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The new year brought more of the same in the real estate market, with the slim supply of homes for sale driving prices higher.
Nearly 1,400 Portland-area homes sold in January, according to numbers from theRegional Multiple Listing Service, an increase of 3.9 percent from a year earlier.
Sales were down 21.7 percent from December, reflecting a typical winter slowdown. But accepted offers — deals that will close in coming months — were up 36.6 percent from December, and 6.3 percent from a year earlier.
The brisk sales left an unusually thin supply of homes on the market, setting the stage for another competitive spring for homebuyers.
At January’s sales rate, it would take 4.1 months to sell all the homes that were on the market at the end up the month. (Six months of supply is considered a balanced market, while anything lower indicates a seller’s market — where demand outpaces supply.)
“Gone are the days when you’d schedule an appointment a week away to go look at eight properties,” said Leslie Jones, a principal broker with Re/Max Equity Group in Portland. “Today, anything that’s on the market now isn’t going to be on the market then.”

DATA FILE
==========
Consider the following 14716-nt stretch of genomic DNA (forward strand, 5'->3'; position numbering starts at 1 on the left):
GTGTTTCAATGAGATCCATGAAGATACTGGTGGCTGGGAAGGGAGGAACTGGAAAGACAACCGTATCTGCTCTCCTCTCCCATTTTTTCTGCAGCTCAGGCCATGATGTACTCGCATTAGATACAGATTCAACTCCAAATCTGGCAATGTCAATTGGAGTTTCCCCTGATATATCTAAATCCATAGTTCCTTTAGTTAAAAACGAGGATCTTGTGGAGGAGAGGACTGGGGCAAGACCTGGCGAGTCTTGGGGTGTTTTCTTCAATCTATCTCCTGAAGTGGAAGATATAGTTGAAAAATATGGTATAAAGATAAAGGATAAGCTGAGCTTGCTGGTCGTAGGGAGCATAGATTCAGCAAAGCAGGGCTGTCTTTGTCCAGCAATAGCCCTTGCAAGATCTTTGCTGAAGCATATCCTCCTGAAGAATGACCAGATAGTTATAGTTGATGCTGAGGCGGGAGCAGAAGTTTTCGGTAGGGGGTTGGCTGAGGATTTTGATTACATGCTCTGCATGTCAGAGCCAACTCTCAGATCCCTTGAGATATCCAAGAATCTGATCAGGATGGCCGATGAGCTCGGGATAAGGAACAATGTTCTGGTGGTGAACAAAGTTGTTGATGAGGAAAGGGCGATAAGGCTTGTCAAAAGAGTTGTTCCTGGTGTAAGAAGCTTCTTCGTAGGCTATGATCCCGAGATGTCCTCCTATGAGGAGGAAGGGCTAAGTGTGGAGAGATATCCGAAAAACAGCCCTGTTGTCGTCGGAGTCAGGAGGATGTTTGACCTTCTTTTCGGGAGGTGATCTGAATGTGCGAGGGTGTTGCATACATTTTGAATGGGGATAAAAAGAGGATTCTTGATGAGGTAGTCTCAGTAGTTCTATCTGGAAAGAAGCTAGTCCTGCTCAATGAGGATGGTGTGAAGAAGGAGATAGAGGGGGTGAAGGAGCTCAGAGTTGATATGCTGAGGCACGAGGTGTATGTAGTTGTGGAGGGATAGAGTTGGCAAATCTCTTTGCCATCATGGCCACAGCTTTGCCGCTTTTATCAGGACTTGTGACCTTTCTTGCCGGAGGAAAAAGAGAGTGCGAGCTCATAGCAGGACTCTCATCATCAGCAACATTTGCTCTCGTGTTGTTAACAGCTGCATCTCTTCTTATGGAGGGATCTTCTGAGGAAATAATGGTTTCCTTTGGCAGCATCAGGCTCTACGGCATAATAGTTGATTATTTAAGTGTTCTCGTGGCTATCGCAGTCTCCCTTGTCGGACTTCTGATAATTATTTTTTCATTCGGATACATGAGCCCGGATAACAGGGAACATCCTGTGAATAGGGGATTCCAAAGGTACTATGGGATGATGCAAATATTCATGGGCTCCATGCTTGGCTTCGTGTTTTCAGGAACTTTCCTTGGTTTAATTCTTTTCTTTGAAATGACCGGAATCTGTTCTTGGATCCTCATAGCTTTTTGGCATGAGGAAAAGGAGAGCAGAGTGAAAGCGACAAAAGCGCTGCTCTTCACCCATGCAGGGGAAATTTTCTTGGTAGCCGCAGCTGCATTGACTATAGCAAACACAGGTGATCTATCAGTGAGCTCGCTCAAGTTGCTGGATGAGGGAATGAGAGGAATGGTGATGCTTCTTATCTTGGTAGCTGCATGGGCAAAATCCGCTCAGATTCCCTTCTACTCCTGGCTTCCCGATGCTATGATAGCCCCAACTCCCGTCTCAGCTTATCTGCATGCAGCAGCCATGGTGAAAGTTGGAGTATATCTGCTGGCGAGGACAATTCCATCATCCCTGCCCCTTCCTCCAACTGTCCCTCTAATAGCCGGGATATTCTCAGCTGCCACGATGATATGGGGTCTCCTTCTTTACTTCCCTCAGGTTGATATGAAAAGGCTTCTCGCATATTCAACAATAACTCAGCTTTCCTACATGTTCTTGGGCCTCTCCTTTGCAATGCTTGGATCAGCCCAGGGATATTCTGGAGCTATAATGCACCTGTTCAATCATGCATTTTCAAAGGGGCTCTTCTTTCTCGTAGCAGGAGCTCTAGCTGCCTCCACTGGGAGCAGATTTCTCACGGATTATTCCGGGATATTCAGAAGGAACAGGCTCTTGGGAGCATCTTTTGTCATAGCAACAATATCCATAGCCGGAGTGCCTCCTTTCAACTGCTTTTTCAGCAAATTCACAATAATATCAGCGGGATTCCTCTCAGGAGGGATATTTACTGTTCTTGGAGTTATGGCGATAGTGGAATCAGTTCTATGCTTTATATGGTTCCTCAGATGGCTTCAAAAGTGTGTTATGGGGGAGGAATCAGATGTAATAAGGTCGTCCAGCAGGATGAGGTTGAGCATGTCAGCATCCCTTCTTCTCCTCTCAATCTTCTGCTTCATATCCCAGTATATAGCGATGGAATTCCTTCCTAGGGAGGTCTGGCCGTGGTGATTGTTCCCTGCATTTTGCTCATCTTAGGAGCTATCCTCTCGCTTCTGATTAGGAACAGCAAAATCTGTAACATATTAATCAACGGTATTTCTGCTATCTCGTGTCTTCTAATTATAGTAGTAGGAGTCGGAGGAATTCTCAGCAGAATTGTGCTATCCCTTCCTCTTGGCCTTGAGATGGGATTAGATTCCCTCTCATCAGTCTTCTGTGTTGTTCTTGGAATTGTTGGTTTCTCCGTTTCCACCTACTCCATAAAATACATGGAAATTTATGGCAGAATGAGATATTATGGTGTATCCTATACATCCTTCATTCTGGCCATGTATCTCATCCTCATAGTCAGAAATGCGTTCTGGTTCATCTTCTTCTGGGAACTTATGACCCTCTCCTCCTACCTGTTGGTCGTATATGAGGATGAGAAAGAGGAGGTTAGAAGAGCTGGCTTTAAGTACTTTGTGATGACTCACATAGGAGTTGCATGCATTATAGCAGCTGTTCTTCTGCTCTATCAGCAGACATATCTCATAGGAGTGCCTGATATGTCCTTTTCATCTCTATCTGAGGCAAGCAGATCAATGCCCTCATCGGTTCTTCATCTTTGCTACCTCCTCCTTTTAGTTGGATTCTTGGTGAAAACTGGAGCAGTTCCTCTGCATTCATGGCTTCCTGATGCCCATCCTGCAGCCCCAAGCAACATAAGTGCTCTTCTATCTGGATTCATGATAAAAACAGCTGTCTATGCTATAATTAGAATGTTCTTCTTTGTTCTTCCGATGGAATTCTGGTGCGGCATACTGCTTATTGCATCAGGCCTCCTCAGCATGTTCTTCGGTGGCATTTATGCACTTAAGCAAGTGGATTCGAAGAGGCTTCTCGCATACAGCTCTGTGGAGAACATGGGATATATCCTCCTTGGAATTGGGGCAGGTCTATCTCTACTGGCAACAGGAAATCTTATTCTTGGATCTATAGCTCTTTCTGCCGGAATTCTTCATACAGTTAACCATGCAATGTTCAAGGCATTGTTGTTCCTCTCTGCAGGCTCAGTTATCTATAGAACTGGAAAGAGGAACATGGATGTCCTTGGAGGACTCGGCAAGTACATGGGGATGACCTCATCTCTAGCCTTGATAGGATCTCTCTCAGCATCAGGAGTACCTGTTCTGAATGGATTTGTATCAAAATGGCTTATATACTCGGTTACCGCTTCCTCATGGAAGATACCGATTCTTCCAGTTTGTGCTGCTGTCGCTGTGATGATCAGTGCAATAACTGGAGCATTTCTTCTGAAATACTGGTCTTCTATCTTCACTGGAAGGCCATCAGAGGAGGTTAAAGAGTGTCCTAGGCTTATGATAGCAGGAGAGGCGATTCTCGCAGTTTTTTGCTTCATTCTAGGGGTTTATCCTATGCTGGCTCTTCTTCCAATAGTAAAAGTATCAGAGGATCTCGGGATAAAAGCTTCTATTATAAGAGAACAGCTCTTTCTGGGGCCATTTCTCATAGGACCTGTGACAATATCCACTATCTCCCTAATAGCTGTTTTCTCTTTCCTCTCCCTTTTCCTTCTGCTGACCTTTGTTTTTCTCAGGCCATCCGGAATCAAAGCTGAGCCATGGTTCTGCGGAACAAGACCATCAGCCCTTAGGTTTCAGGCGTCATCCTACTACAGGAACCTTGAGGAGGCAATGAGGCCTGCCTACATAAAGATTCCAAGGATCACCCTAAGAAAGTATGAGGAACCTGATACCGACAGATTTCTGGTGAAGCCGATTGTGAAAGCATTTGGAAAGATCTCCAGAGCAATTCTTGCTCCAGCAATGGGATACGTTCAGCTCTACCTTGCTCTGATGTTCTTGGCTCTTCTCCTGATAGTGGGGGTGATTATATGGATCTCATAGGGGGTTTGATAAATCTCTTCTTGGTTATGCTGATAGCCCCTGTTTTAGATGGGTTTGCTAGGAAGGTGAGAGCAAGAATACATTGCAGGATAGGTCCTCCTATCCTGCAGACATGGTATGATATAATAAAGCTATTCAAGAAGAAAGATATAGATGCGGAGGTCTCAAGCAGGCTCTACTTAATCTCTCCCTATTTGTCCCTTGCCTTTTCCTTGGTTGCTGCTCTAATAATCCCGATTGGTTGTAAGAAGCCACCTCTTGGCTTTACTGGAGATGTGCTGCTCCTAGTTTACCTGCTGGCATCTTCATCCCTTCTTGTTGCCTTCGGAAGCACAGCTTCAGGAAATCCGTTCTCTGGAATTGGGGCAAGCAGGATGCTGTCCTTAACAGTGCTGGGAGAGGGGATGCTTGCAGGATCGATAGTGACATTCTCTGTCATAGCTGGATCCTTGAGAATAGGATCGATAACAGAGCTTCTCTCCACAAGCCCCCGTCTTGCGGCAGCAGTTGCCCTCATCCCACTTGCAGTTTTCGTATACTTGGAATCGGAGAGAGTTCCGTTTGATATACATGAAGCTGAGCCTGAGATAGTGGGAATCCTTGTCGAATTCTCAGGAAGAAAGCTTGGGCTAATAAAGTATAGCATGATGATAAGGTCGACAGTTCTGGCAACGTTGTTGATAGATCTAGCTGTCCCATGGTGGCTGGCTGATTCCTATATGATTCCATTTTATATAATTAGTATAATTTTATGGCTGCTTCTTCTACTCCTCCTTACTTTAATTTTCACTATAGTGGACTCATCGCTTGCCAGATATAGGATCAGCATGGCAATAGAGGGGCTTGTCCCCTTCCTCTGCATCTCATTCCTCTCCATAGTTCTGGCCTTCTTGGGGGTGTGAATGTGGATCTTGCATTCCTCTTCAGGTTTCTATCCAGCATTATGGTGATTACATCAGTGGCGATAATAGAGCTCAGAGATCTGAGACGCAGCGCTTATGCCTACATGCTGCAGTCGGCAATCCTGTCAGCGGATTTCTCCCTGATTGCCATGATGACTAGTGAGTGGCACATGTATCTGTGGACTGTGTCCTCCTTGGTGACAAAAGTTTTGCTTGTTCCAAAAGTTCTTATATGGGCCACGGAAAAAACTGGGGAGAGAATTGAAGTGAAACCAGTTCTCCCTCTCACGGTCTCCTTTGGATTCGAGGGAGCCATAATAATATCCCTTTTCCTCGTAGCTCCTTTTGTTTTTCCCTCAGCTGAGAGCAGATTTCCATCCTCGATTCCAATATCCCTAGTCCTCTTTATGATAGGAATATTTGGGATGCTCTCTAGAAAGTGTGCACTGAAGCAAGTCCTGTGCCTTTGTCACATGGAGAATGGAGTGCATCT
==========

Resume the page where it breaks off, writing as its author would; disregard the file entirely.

That’s pushed prices higher. The median sale price in January was $265,000, a decline of 0.9 percent from December — sale prices tend to fall seasonally — but up 6.9 percent from a year ago.
Home prices rose dramatically through 2013, ending the year up 12.8 percent by RMLS’ calculation, but those gains are expected to slow in 2014.
The higher prices also reflect changes in the mix of homes for sale. Fewer foreclosures are left on the market to bring average prices down, and more homeowners are selling to move into a more expensive home.
“The thing that kept everybody out was that prices have never recovered to what they paid,” said Peter G. Clark, a principal broker with Keller Williams in Portland. “My feeling is that now a lot of people are clear we’re not going to recover in the near term to the 2007 price point,” especially in the suburbs.
Despite improvements, some headwinds remain. In particular, the effect of an expected rise in mortgage rates remains to be seen.
Rates spiked in November and December, but despite the Federal Reserve’s decision to ease back on its stimulus program that was helping keep rates low, the average U.S. rate actually fell during the first five weeks of 2013.
“Every … increase in interest rates reduces the buyer’s buying power,” Clark said. “For a seller, every time interest rates go up, their buyer pool gets reduced.”
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